A new report from Accenture estimates that by 2019, two-thirds of US health systems will offer patients the opportunity to digitally self-schedule physician appointments. By reducing the time spent scheduling and rescheduling (an average of 8 minutes per phone appointment versus less than a minute for online self-scheduling), this simple change could save the health care system an estimated $3.2 billion.
Accenture says that nationwide, 11% of health systems currently offer self-scheduling of appointments, but only 2.4% of patients who have the opportunity take advantage of it. That may be partly because retirees—a population that generally prefers conducting business by phone—make up nearly half of the US population. Still, a recent Accenture survey indicated that 77% of patients thought that the ability to book, change, or cancel medical appointments online was important.
Physician assistants and nurse practitioners (often referred to as nonphysician practitioners, or NPPs) can be instrumental in helping physician practices speed reimbursements, increase patient satisfaction, and reduce paperwork burdens for doctors. An article on ORTHOPRENEUR, a digital journal, suggests that practices employ the following tips to ensure optimal utilization of these valuable professionals:
- Create accurate job descriptions.
- Research your payer mix and reimbursement rules.
- Coordinate a pre-employment shadowing day before making a formal offer to an NPP.
- Include professional memberships and CME allowance in the offer.
- Market your new NPP just as you would a new physician.
- Provide one-on-one training with physicians during the NPP’s orientation.
- Create patient scheduling policies and protocols for your staff; train the staff on the type of appointments for which NPPs will be utilized.
- Train your NPP on billing and documentation, including coding.
The accelerometer chip inside almost every smartphone, which helps the device know up from down, could help orthopaedic surgeons remotely analyze the gaits of their patients after joint-replacement surgery. So says Canadian orthopaedist Michael Dunbar, MD, an oft-published JBJS author.
Accelerometers can detect motion in three directions. Dr. Dunbar told Orthopedics This Week that he’s working on an app whereby patients, at the time of postsurgical check-ups, would strap the phone onto their back or hip and go for a walk in their own environs. The app would transmit the accelerometer-captured information to the doctor for gait analysis; the physician would then contact the patient by phone for further discussion about postsurgical progress.
Compared to the traditional follow-up X-ray–which, as Dr. Dunbar noted, “is just a [two-dimensional] picture of the patient lying down and has nothing to do with the patients’ walking”–the accelerometer-enabled remote gait analysis should be more accurate and less expensive and time-consuming.
Magnetic resonance imaging has revolutionized the field of orthopaedic diagnostics, but it has until now been limited by delivering largely static images. Researchers at the University of California, Davis have developed a new MRI technique called “active MRI” that can depict wrist joints in motion at an amazingly fast temporal resolution of 475 milliseconds. The advance could permit a patient to replicate a motion that causes pain while allowing a physician to “see inside” for the cause while the joint is moving.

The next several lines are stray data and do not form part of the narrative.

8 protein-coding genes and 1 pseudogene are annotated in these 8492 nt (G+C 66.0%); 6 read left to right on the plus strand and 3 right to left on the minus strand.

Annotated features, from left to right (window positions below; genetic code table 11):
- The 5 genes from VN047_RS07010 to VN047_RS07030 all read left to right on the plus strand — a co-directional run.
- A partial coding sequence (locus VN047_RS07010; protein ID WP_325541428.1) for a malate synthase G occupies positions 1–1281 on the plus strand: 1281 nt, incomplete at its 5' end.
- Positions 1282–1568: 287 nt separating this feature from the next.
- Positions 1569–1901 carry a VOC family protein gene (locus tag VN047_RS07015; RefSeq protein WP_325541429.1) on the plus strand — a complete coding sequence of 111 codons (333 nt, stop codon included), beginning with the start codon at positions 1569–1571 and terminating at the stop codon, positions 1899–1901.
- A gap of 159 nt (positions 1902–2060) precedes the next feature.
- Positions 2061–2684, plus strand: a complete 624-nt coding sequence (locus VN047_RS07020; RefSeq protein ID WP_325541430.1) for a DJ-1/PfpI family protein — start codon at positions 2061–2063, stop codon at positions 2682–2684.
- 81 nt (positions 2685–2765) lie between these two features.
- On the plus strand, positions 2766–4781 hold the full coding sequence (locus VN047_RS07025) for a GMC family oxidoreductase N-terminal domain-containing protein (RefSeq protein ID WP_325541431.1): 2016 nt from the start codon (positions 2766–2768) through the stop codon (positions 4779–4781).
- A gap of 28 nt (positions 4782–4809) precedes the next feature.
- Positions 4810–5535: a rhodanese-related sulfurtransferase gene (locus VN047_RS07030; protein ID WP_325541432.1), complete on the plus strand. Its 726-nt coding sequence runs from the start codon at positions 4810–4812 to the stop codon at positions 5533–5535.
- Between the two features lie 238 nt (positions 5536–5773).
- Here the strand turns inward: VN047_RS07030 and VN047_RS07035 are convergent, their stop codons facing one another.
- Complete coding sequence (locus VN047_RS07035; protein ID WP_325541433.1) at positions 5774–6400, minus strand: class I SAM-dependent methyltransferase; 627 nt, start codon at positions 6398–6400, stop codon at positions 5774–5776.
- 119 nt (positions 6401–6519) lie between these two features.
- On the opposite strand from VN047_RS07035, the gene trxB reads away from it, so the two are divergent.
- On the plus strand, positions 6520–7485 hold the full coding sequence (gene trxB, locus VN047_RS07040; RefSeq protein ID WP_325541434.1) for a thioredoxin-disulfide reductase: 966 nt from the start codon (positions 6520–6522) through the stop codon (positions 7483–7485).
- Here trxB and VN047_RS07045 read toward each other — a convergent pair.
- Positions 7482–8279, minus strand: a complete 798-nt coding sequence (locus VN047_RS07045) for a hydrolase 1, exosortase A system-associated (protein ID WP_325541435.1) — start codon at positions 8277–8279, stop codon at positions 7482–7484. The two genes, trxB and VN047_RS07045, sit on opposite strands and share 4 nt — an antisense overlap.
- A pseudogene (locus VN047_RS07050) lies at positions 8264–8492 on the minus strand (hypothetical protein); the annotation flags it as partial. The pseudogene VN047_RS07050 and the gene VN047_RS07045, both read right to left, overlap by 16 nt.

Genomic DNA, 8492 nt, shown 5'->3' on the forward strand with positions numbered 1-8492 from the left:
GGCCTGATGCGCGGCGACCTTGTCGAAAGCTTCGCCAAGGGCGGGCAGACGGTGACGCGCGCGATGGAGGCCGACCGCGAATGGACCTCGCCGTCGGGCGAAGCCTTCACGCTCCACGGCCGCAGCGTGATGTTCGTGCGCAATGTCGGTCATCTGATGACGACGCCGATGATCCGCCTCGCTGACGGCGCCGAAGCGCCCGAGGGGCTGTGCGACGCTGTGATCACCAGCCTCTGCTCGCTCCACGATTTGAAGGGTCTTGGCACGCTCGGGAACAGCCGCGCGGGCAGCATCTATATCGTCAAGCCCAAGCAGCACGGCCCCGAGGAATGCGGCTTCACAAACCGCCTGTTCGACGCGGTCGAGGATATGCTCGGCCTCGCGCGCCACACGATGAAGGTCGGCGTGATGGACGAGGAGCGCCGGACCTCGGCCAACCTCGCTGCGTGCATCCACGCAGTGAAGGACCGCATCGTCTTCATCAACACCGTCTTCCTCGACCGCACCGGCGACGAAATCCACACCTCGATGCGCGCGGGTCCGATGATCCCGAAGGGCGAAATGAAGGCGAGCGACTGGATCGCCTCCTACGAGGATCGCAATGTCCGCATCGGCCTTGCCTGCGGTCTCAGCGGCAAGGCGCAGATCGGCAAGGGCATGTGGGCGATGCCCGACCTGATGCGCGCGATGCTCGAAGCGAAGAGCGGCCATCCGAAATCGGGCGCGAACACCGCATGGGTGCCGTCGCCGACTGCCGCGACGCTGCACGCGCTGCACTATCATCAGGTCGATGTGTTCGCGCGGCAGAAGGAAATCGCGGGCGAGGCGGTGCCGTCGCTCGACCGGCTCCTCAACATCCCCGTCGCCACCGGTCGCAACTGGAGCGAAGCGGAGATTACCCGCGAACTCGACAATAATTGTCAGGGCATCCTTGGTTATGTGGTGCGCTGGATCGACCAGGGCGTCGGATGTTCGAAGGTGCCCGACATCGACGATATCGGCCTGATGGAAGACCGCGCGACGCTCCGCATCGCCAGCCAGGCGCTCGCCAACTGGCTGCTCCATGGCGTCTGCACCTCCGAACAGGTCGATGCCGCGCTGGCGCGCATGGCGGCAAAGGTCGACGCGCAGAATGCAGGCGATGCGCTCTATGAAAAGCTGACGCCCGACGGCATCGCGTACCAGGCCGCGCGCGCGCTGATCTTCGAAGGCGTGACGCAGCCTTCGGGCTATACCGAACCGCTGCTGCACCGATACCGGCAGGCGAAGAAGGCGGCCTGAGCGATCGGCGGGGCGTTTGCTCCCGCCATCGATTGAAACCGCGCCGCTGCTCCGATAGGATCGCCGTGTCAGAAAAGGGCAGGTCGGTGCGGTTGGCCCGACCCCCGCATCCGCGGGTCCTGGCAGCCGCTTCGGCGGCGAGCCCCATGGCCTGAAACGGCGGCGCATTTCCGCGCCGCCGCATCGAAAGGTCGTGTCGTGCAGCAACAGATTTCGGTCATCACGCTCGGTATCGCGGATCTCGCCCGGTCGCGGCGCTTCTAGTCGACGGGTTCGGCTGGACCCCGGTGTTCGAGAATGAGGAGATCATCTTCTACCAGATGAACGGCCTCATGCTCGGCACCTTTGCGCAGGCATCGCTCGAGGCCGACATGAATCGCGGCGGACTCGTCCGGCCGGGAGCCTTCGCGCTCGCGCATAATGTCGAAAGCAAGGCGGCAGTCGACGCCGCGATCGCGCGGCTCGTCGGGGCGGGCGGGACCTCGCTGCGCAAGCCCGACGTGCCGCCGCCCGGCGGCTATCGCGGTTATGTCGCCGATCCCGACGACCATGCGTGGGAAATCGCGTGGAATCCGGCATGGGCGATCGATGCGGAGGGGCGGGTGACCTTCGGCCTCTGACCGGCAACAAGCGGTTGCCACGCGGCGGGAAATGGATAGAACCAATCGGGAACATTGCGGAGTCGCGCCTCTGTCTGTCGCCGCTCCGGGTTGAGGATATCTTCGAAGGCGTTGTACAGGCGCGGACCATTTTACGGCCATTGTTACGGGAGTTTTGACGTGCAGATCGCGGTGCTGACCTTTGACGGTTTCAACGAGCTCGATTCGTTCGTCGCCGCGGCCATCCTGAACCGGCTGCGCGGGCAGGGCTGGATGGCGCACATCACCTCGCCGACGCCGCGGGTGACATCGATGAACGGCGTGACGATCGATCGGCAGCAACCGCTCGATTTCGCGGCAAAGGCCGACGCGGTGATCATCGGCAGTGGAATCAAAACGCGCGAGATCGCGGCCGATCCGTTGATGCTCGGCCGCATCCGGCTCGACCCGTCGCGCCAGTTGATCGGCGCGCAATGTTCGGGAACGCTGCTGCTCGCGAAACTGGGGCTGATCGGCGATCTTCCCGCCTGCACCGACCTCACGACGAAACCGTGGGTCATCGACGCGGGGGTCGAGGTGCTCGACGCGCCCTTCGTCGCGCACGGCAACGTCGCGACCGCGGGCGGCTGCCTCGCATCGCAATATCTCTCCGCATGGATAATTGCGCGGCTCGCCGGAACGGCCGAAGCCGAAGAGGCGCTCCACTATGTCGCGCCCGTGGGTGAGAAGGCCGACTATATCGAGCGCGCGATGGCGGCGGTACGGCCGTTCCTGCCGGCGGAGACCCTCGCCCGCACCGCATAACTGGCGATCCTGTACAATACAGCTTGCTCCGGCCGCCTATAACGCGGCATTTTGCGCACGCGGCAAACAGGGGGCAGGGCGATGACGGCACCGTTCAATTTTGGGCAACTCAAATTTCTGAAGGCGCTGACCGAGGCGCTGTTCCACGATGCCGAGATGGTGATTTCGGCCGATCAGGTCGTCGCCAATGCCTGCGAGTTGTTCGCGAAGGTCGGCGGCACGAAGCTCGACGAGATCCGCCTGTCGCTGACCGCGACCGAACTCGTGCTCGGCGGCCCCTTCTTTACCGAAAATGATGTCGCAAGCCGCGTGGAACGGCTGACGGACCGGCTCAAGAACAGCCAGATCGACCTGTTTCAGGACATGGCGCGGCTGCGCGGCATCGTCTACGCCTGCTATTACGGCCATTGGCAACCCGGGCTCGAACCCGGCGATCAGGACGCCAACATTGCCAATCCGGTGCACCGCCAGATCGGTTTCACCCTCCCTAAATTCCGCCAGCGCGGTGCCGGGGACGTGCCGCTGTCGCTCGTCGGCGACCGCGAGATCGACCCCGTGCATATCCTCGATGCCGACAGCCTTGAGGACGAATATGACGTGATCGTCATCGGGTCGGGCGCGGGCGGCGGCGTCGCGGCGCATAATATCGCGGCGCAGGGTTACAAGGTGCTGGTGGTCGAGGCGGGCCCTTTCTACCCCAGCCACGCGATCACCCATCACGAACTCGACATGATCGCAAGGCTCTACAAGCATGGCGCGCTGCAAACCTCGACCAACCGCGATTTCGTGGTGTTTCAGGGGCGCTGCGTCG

David Glaser, JD, alerts us to proposed changes in the healthcare reimbursement model that would make employing physicians less appealing for hospitals. MedPAC, the Medicare Payment Advisory Commission, issued a report that details a discrepancy between higher reimbursements for services rendered in hospitals relative to those for the same services provided in clinics. Simply put, more Medicare money is available to compensate physicians when they are in a hospital outpatient setting. This MedPAC report proposes an end to the added “facility fee” that drives the discrepancy by leveling reimbursements across the board in all settings. MedPAC recommendations are not binding, and Congress has the final say about Medicare reimbursements. But in Glaser’s opinion, “the days of additional facility fee payments are numbered.”
On Oct. 28, the American Association of Orthopaedic Surgeons joined other national and state physician organizations in signing a letter to Health and Human Services Secretary Kathleen Sebelius expressing “serious concerns” about a key part of the Physician Payments Sunshine Act. The more than 70 physician-organization signatories argued that medical textbooks, reprints of peer-reviewed scientific journal articles, and abstracts should be excluded from the restrictions because these items directly benefit patients, although they may not be intended for direct use by patients. The Oct. 28 letter, which was spearheaded by the AMA and the Massachusetts Medical Society, says that the decision by the Centers for Medicare & Medicaid Services to not include these educational materials as exclusions in the regulation is “contrary to both the statute and congressional intent and will potentially harm patient care by impeding ongoing efforts to improve the quality of care through timely medical education.” The letter goes on to say that these items are “essential tools” that doctors use to stay informed of the latest developments. The letter further states that including these items in the Sunshine Act reduces the focus on quality patient care.